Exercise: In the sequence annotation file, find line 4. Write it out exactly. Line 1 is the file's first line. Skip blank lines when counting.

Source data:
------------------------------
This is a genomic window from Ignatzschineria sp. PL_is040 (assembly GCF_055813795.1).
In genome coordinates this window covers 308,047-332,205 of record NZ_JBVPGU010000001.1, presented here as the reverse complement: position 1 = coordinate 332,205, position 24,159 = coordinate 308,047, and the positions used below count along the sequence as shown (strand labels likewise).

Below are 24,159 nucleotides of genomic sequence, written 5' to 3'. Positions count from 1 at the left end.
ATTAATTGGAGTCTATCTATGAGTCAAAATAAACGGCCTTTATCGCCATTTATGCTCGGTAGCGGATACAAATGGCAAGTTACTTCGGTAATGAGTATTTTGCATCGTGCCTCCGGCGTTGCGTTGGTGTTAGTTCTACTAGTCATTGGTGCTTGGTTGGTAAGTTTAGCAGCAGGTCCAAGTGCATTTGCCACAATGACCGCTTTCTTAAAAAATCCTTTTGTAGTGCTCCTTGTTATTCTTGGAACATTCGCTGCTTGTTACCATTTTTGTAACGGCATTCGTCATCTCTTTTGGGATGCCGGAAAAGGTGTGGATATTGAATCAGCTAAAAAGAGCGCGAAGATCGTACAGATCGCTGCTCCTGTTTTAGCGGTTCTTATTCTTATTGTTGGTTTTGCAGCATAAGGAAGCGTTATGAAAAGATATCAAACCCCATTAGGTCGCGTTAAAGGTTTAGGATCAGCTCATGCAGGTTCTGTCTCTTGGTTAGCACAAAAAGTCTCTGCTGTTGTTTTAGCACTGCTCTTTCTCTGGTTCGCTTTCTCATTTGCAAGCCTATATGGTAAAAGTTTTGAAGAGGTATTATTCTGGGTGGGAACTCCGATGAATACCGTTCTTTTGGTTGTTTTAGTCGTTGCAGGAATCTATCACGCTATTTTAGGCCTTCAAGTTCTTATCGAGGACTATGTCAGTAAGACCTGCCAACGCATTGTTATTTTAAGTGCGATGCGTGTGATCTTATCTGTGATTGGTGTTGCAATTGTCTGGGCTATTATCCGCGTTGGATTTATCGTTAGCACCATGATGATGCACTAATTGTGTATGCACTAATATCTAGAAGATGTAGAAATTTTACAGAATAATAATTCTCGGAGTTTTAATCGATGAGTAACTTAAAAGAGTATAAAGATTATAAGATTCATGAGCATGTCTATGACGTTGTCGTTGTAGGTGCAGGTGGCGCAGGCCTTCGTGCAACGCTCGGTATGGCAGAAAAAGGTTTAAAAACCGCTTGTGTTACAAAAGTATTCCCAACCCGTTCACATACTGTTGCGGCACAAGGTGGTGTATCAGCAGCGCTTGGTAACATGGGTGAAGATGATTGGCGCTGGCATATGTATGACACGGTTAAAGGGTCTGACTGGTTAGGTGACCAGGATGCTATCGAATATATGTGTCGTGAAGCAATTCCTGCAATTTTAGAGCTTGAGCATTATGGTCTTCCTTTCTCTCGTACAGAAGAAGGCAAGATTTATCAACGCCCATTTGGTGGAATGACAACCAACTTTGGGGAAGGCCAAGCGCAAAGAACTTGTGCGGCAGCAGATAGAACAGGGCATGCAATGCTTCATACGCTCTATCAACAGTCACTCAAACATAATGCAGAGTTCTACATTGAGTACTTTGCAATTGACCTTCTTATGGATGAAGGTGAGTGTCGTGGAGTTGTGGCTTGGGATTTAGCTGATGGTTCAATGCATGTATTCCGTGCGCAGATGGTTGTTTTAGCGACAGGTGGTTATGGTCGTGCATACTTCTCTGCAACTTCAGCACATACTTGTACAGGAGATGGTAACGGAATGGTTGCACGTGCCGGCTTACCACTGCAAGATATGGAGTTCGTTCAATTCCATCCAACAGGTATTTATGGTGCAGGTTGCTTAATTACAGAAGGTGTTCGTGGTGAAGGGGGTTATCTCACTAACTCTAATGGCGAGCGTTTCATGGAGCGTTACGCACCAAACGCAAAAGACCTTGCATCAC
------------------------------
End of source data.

ATTAATTGGAGTCTATCTATGAGTCAAAATAAACGGCCTTTATCGCCATTTATGCTCGGTAGCGGATACAAATGGCAAGTTACTTCGGTAATGAGTATTTTGCATCGTGCCTCCGGCGTTGCGTTGGTGTTAGTTCTACTAGTCATTGGTGCTTGGTTGGTAAGTTTAGCAGCAGGTCCAAGTGCATTTGCCACAATGACCGCTTTCTTAAAAAATCCTTTTGTAGTGCTCCTTGTTATTCTTGGAACATTCGCTGCTTGTTACCATTTTTGTAACGGCATTCGTCATCTCTTTTGGGATGCCGGAAAAGGTGTGGATATTGAATCAGCTAAAAAGAGCGCGAAGATCGTACAGATCGCTGCTCCTGTTTTAGCGGTTCTTATTCTTATTGTTGGTTTTGCAGCATAAGGAAGCGTTATGAAAAGATATCAAACCCCATTAGGTCGCGTTAAAGGTTTAGGATCAGCTCATGCAGGTTCTGTCTCTTGGTTAGCACAAAAAGTCTCTGCTGTTGTTTTAGCACTGCTCTTTCTCTGGTTCGCTTTCTCATTTGCAAGCCTATATGGTAAAAGTTTTGAAGAGGTATTATTCTGGGTGGGAACTCCGATGAATACCGTTCTTTTGGTTGTTTTAGTCGTTGCAGGAATCTATCACGCTATTTTAGGCCTTCAAGTTCTTATCGAGGACTATGTCAGTAAGACCTGCCAACGCATTGTTATTTTAAGTGCGATGCGTGTGATCTTATCTGTGATTGGTGTTGCAATTGTCTGGGCTATTATCCGCGTTGGATTTATCGTTAGCACCATGATGATGCACTAATTGTGTATGCACTAATATCTAGAAGATGTAGAAATTTTACAGAATAATAATTCTCGGAGTTTTAATCGATGAGTAACTTAAAAGAGTATAAAGATTATAAGATTCATGAGCATGTCTATGACGTTGTCGTTGTAGGTGCAGGTGGCGCAGGCCTTCGTGCAACGCTCGGTATGGCAGAAAAAGGTTTAAAAACCGCTTGTGTTACAAAAGTATTCCCAACCCGTTCACATACTGTTGCGGCACAAGGTGGTGTATCAGCAGCGCTTGGTAACATGGGTGAAGATGATTGGCGCTGGCATATGTATGACACGGTTAAAGGGTCTGACTGGTTAGGTGACCAGGATGCTATCGAATATATGTGTCGTGAAGCAATTCCTGCAATTTTAGAGCTTGAGCATTATGGTCTTCCTTTCTCTCGTACAGAAGAAGGCAAGATTTATCAACGCCCATTTGGTGGAATGACAACCAACTTTGGGGAAGGCCAAGCGCAAAGAACTTGTGCGGCAGCAGATAGAACAGGGCATGCAATGCTTCATACGCTCTATCAACAGTCACTCAAACATAATGCAGAGTTCTACATTGAGTACTTTGCAATTGACCTTCTTATGGATGAAGGTGAGTGTCGTGGAGTTGTGGCTTGGGATTTAGCTGATGGTTCAATGCATGTATTCCGTGCGCAGATGGTTGTTTTAGCGACAGGTGGTTATGGTCGTGCATACTTCTCTGCAACTTCAGCACATACTTGTACAGGAGATGGTAACGGAATGGTTGCACGTGCCGGCTTACCACTGCAAGATATGGAGTTCGTTCAATTCCATCCAACAGGTATTTATGGTGCAGGTTGCTTAATTACAGAAGGTGTTCGTGGTGAAGGGGGTTATCTCACTAACTCTAATGGCGAGCGTTTCATGGAGCGTTACGCACCAAACGCAAAAGACCTTGCATCAC